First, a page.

Managing up is doing whatever you can to make your manager’s job easier by essentially managing your manager. It's a critical skill for DevRel success.
Have you ever watched The Intern with Anne Hathaway and Robert De Niro? If you haven’t, it’s a must see—highly recommended. It's also a great example of managing up.
In the movie, Ben (De Niro) is hired as a senior intern. Ben is assigned to Jules (Hathaway), the CEO and Founder of Above the Fit. Jules thinks it hilarious, and unnecessary, to have an intern.
Ben does a variety of different things to help Jules realize that he can make an impact on her life and business. He catches her driver drinking from a brown paper bag, and asserts himself to be her driver for the day ensuring that her life isn’t at risk. Each day that Ben drives Jules he gets closer and closer to breaking her I-don’t-need-you barrier. He also provides confidence and insights at just right the time to help Jules make the best decisions for her team, company, and herself. He has his own motives in various use cases and steers Jules towards steps that achieve success where necessary.
There are a variety of reasons you may need to manage up. Here are some that have personally affected me:
I'll walk through each of these.
Often times, there are a variety of projects that require stakeholder approvalm whether it’s for budgetary reasons or overall approval to move forward on a project.
If it’s your responsibility to pitch and obtain approval for this work, it’s going to prove difficult if your stakeholders haven’t been exposed to this work thus far. Essentially, the earlier you can get these initiatives on their radar, the more likely you are to receive easier approvals.
This one is personally a struggle for me. I don’t enjoy conflict so much as I enjoy the end results of conflict. When hard topics are discussed and broken down, impactful changes can be made and implemented to address said topic. I personally have had managers in the past that avoid conflict at every corner. This doesn’t help anyone, especially me, because often times these hard conversations need to take place to move forward.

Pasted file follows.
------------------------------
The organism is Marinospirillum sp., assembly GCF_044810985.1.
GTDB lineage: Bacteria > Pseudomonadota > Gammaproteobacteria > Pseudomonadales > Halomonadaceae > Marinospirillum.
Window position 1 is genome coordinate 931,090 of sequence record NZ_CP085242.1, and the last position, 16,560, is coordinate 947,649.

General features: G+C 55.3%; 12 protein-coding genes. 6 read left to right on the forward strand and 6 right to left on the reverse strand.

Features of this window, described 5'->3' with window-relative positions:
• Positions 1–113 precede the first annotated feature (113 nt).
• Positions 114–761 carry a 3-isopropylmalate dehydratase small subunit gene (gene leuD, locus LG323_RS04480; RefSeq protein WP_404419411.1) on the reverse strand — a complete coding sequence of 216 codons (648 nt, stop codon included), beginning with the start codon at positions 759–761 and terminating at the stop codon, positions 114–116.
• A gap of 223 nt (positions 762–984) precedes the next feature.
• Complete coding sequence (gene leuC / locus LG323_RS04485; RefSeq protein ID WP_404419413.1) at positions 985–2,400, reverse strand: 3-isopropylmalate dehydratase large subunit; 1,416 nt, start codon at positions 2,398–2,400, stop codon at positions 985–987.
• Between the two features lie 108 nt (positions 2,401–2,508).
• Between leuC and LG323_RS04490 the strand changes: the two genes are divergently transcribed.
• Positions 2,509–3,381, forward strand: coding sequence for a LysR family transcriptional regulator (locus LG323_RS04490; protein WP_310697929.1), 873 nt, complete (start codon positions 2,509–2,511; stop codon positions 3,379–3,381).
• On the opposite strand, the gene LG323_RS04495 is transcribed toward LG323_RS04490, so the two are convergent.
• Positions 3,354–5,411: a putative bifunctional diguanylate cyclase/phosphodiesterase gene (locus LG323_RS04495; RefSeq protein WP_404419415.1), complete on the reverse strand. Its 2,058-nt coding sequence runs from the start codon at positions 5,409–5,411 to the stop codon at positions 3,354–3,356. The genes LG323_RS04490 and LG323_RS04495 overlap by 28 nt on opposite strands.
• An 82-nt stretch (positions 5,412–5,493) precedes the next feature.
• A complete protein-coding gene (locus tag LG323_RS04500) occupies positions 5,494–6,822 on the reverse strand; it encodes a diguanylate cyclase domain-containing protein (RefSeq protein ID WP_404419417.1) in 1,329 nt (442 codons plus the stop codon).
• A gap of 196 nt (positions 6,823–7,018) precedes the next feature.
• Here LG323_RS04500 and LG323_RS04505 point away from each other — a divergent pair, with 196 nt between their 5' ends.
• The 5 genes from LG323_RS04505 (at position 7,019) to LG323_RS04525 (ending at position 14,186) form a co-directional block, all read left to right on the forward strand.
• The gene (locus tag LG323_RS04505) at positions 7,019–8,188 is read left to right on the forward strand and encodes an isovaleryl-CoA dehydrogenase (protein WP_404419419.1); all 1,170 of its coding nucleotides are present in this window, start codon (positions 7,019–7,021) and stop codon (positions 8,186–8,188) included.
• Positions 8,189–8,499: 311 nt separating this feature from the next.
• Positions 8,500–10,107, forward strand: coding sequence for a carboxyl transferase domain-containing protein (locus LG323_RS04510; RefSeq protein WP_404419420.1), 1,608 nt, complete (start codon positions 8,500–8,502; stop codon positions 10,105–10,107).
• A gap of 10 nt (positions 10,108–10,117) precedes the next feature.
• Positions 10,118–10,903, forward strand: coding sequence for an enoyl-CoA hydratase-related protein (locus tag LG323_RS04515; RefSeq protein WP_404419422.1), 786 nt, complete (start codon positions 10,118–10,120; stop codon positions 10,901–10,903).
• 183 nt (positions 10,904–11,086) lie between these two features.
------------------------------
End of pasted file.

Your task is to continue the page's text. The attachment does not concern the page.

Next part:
A manager's role is to protect you and enable you to be most successful. This may mean that they withhold information from you that they think could cause you harm, but may mean you are not exposed to the problems that key stakeholders are concerned about. If you’re not exposed to the problems, it’s hard to showcase solutions that could help solve these problems. Stakeholders are more apt to engage and become involved in your work when you are helping them solve a problem they’re likely working diligently to solve for.
If you have an awesome manager, they’re likely doing this really well. Unfortunately, if you’re not communicating each aspect of your work to your manager, it’s hard for them to pass along the details. And on the flip side, if your manager isn’t sharing this intel, when you approach a stakeholder with a solution, they won’t have the context to know there is even a problem to begin with.
Stakeholders share their problems with their direct reports, who are then responsible to trickle that information down the line to their team. They are also responsible for doing this same thing, but the other direction. Sharing your work with their manager. If there is any gaps in this communication line, the end results can impact your work negatively.
The how part of managing Up is a little bit less straightforward. Depending on your manager, they may see your approach to directly access stakeholders as an act of defiance or going around them to obtain what you need. You must be incredibly cautious about teetering this line, especially if you have a sensitive or micro-managing manager.
I strongly recommend if you think that any of these actions are likely to take place, you have a candid, transparent conversation with your manager. A great manager should know exactly what you’re trying to accomplish and help you get there. Anything less is unfortunately a problematic situation that may require HR intervention.
Here are some tips to keep in mind as you work on managing up.
When I am working on a project, I try to think about multiple angles that my project can solve for.